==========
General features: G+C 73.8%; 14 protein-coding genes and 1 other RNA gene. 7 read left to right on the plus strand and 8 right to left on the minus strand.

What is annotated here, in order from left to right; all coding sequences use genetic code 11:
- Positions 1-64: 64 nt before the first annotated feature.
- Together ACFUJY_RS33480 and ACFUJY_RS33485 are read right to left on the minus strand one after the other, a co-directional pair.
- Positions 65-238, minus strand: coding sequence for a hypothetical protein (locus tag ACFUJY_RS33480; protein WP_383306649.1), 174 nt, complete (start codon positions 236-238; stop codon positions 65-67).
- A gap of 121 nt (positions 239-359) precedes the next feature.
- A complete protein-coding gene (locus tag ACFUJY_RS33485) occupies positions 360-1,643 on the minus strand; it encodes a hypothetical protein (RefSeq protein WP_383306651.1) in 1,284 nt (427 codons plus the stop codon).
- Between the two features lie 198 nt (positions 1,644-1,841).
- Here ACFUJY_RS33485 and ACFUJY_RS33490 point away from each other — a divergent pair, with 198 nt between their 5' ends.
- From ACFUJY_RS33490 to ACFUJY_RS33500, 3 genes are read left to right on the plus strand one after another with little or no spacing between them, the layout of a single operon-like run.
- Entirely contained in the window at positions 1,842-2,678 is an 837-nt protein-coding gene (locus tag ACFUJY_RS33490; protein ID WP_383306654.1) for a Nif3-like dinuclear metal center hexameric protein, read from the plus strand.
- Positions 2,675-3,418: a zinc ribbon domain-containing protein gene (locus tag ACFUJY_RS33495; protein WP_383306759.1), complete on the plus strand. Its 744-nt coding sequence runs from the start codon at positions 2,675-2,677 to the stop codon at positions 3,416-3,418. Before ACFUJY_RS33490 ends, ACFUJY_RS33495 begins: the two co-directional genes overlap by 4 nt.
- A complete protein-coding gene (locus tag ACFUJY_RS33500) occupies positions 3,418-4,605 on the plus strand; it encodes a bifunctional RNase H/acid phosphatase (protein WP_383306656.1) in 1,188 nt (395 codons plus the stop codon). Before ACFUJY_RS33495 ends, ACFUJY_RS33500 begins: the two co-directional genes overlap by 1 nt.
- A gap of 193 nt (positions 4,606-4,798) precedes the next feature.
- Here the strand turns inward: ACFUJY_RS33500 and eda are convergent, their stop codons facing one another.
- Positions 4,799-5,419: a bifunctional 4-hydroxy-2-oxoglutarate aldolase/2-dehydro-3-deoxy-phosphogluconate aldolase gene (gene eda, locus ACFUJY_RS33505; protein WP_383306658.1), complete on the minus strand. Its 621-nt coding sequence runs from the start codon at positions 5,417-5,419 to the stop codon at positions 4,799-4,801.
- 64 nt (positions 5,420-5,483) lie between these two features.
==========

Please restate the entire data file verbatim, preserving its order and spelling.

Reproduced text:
General features: G+C 73.8%; 14 protein-coding genes and 1 other RNA gene. 7 read left to right on the plus strand and 8 right to left on the minus strand.

What is annotated here, in order from left to right; all coding sequences use genetic code 11:
- Positions 1-64: 64 nt before the first annotated feature.
- Together ACFUJY_RS33480 and ACFUJY_RS33485 are read right to left on the minus strand one after the other, a co-directional pair.
- Positions 65-238, minus strand: coding sequence for a hypothetical protein (locus tag ACFUJY_RS33480; protein WP_383306649.1), 174 nt, complete (start codon positions 236-238; stop codon positions 65-67).
- A gap of 121 nt (positions 239-359) precedes the next feature.
- A complete protein-coding gene (locus tag ACFUJY_RS33485) occupies positions 360-1,643 on the minus strand; it encodes a hypothetical protein (RefSeq protein WP_383306651.1) in 1,284 nt (427 codons plus the stop codon).
- Between the two features lie 198 nt (positions 1,644-1,841).
- Here ACFUJY_RS33485 and ACFUJY_RS33490 point away from each other — a divergent pair, with 198 nt between their 5' ends.
- From ACFUJY_RS33490 to ACFUJY_RS33500, 3 genes are read left to right on the plus strand one after another with little or no spacing between them, the layout of a single operon-like run.
- Entirely contained in the window at positions 1,842-2,678 is an 837-nt protein-coding gene (locus tag ACFUJY_RS33490; protein ID WP_383306654.1) for a Nif3-like dinuclear metal center hexameric protein, read from the plus strand.
- Positions 2,675-3,418: a zinc ribbon domain-containing protein gene (locus tag ACFUJY_RS33495; protein WP_383306759.1), complete on the plus strand. Its 744-nt coding sequence runs from the start codon at positions 2,675-2,677 to the stop codon at positions 3,416-3,418. Before ACFUJY_RS33490 ends, ACFUJY_RS33495 begins: the two co-directional genes overlap by 4 nt.
- A complete protein-coding gene (locus tag ACFUJY_RS33500) occupies positions 3,418-4,605 on the plus strand; it encodes a bifunctional RNase H/acid phosphatase (protein WP_383306656.1) in 1,188 nt (395 codons plus the stop codon). Before ACFUJY_RS33495 ends, ACFUJY_RS33500 begins: the two co-directional genes overlap by 1 nt.
- A gap of 193 nt (positions 4,606-4,798) precedes the next feature.
- Here the strand turns inward: ACFUJY_RS33500 and eda are convergent, their stop codons facing one another.
- Positions 4,799-5,419: a bifunctional 4-hydroxy-2-oxoglutarate aldolase/2-dehydro-3-deoxy-phosphogluconate aldolase gene (gene eda, locus ACFUJY_RS33505; protein WP_383306658.1), complete on the minus strand. Its 621-nt coding sequence runs from the start codon at positions 5,417-5,419 to the stop codon at positions 4,799-4,801.
- 64 nt (positions 5,420-5,483) lie between these two features.